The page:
“It is an important legal and ethical responsibility for principals to give struggling teachers a detailed diagnosis, specific recommendations, and a chance to improve.” (p11)
The teacher who has been evaluated has to know very clearly what areas need development and why based on the clearly stated rubric and also what action must be taken in a realistically set time frame. (Marshall, 2006, p 8-12) If this guidance is not provided, the evaluation process can not lead to a constructive end. It would be a soul destroying and de-motivating experience. This may mean a reluctance to take any steps for professional development, which would be a waste of that person’s potential. In other words, encouragement is the key to ensuring teacher development and improving instruction.
In addition to self-evaluation and evaluation by the principal, having multiple evaluators and engaging peers and teacher mentors in the process should also be tried. It is crucial that all evaluators be trained inn understanding of the rubric, the rationale behind the process, the keys to effective and constructive communication and meet the standards of good teaching themselves. (Olivia, Mathers, and Liane, 2009, p 18). The same point about using multiple evaluators is raised in the report of a project called  ‘Enhancing Administrators’ Capacity for Leadership by Improving Evaluation Practices and Processes Project” in which the researchers recommend that school and district administrators rely on multiple evaluators ensure validity as well as objectivity and  use a rubric with clear standards. The report also points out the need to continuously train evaluators on best teaching practices. Evaluation of peers, students and parents as well as teacher leaders competent in the content area and pedagogy is recommended to provide multiple perspectives.   (Mathes, Mixon, and Trutzel Betts, 2009, pp106-110)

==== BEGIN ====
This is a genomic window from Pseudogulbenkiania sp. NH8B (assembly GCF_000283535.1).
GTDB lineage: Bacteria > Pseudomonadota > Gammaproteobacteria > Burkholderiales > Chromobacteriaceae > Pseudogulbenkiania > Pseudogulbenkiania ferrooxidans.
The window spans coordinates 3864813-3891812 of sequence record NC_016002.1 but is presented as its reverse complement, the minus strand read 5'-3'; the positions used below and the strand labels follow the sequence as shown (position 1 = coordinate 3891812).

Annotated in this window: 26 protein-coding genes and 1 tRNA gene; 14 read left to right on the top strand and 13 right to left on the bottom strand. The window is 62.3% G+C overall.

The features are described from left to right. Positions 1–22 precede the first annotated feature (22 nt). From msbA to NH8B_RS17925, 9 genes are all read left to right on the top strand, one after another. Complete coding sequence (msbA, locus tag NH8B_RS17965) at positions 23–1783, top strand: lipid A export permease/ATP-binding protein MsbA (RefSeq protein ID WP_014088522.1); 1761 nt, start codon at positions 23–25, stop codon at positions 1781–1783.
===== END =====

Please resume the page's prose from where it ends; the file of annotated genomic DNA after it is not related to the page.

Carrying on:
It is obvious that the role of administrators in improving the quality of education is immense. They are in the position to create a culture of continuous development and evaluation of practices. Their position of authority enables them to, and their responsibility requires them to establish effective means of doing so. For this, they may need to allocate funds to pay for training programs and factor training, observation and mentoring hours as part of a teacher’s workload.
The teacher’s role in all this is complementary. The teacher has to be convinced of the need to collaborate in this process in order to be more fulfilled professionally and to operate at a much more informed, competent and effective level in time. This is related to Danielson’s domain of Professional Responsibilities which includes Participating in a Professional Community and Growing and Developing Professionally. Commitment to these two principles should give one the motivation to work on one’s professional development. What would sustain this, I think, would be a belief that, by doing so, one would become more proficient in one’s job and experience great moments of satisfaction, joy and bliss. This is what Mihaly Csikszentmihalyi calls flow: “state of effortless concentration and enjoyment” and total absorption in what one is doing and is a stronger supporter of one’s quality of life than even happiness or being devoid of serious problems. Acts that require creativity and the use of skills which can develop over a long period of time -if carried out with clear aims and a clear time frame - help to experience this uplifting feeling.
Another necessary feature is this: the feedback on one’s performance has to be immediate and the task has to be challenging enough to make it interesting and engaging and not challenging enough to make it frustrating.
Most of these conditions are present in the act of teaching and all can be present in carefully designed teacher training or mentoring programs. Teacher trainers can help the teacher set realistic goals in increasing complexity, for example. Feedback from students is immediate, it is right there in the air. More formal forms of feedback can be collected at the end of a lesson from the students and the teacher trainers can schedule meetings as soon as possible after the actual teaching.
 Teaching is one such profession that is inherently conducive to experiencing this state of flow. If one can find such moments of flow on a daily basis through one’s job, it should be considered a privilege because most employment today is not more than a means to put bread on the table. Consumerism and capitalism have resulted in a strong alienation from what one is doing and often the individual has very little say about the nature of that job.